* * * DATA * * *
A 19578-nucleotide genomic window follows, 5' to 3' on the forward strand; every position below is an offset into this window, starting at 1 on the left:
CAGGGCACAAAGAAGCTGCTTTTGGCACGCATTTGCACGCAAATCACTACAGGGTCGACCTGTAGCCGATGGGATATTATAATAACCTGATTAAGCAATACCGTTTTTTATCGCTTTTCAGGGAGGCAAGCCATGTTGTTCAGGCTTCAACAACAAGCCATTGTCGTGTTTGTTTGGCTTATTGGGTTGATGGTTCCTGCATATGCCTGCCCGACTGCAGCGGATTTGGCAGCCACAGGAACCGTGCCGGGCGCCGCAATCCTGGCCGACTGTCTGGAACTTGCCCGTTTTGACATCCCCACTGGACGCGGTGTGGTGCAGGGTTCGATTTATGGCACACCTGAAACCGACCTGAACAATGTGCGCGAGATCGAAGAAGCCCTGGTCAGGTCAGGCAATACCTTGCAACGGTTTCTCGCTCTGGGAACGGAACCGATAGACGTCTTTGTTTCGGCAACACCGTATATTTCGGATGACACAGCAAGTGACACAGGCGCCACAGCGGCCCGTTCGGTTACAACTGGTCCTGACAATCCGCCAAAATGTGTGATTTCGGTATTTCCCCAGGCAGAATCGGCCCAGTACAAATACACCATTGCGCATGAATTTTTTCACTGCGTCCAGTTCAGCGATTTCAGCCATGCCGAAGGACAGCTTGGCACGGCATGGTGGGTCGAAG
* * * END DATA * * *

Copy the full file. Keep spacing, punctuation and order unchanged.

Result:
A 19578-nucleotide genomic window follows, 5' to 3' on the forward strand; every position below is an offset into this window, starting at 1 on the left:
CAGGGCACAAAGAAGCTGCTTTTGGCACGCATTTGCACGCAAATCACTACAGGGTCGACCTGTAGCCGATGGGATATTATAATAACCTGATTAAGCAATACCGTTTTTTATCGCTTTTCAGGGAGGCAAGCCATGTTGTTCAGGCTTCAACAACAAGCCATTGTCGTGTTTGTTTGGCTTATTGGGTTGATGGTTCCTGCATATGCCTGCCCGACTGCAGCGGATTTGGCAGCCACAGGAACCGTGCCGGGCGCCGCAATCCTGGCCGACTGTCTGGAACTTGCCCGTTTTGACATCCCCACTGGACGCGGTGTGGTGCAGGGTTCGATTTATGGCACACCTGAAACCGACCTGAACAATGTGCGCGAGATCGAAGAAGCCCTGGTCAGGTCAGGCAATACCTTGCAACGGTTTCTCGCTCTGGGAACGGAACCGATAGACGTCTTTGTTTCGGCAACACCGTATATTTCGGATGACACAGCAAGTGACACAGGCGCCACAGCGGCCCGTTCGGTTACAACTGGTCCTGACAATCCGCCAAAATGTGTGATTTCGGTATTTCCCCAGGCAGAATCGGCCCAGTACAAATACACCATTGCGCATGAATTTTTTCACTGCGTCCAGTTCAGCGATTTCAGCCATGCCGAAGGACAGCTTGGCACGGCATGGTGGGTCGAAG